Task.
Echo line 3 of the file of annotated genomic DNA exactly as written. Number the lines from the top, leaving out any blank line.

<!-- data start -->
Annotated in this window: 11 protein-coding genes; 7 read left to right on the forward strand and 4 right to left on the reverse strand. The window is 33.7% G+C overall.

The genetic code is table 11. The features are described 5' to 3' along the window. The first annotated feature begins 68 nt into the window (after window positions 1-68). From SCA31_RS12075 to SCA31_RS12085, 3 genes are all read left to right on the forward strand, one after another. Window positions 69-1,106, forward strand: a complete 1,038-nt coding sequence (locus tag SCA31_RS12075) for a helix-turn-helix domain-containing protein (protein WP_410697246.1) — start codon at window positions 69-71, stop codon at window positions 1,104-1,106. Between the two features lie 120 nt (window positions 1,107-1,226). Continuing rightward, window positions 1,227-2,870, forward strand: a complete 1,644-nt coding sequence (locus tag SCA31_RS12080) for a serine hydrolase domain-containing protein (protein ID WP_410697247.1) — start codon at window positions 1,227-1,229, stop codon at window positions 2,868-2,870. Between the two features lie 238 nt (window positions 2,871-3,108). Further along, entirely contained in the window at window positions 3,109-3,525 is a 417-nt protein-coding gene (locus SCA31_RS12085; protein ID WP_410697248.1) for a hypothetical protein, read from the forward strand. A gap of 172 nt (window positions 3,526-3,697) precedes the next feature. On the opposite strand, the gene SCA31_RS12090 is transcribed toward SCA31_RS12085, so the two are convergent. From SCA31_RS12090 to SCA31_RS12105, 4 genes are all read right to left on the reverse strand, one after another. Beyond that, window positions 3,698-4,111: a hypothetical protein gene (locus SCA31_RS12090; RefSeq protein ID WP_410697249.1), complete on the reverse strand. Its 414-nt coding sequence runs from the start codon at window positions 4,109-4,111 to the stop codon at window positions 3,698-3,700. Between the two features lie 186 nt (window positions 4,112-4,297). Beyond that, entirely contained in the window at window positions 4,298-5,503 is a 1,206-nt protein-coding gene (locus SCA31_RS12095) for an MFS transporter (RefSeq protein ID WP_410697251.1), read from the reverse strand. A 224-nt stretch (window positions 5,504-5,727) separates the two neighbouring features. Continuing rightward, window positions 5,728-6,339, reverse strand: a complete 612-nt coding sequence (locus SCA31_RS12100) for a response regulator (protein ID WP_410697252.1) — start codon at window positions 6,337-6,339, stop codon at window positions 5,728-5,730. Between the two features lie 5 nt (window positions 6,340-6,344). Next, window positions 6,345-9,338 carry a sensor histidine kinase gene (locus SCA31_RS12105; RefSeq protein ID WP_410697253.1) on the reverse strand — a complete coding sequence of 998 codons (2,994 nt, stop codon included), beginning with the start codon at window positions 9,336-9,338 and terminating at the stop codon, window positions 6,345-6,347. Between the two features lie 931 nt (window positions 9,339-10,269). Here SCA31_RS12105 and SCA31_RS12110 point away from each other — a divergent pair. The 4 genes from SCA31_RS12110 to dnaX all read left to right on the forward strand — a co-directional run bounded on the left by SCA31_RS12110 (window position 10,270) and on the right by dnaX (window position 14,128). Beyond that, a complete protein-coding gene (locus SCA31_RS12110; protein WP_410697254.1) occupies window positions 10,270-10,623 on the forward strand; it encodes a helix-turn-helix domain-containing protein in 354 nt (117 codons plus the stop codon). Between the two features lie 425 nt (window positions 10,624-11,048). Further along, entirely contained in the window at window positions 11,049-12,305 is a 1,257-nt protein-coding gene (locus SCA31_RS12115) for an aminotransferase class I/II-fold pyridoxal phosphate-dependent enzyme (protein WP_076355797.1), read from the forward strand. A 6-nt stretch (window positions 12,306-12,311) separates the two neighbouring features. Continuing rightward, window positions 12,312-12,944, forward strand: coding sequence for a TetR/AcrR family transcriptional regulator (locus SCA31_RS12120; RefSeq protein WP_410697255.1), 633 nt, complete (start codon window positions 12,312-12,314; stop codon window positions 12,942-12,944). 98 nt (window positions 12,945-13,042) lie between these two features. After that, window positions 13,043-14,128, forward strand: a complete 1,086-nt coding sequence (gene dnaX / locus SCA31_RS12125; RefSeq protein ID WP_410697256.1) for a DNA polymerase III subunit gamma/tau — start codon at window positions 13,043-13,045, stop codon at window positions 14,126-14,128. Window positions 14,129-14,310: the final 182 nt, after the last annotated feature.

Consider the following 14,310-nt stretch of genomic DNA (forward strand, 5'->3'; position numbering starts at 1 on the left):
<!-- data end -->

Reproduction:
Consider the following 14,310-nt stretch of genomic DNA (forward strand, 5'->3'; position numbering starts at 1 on the left):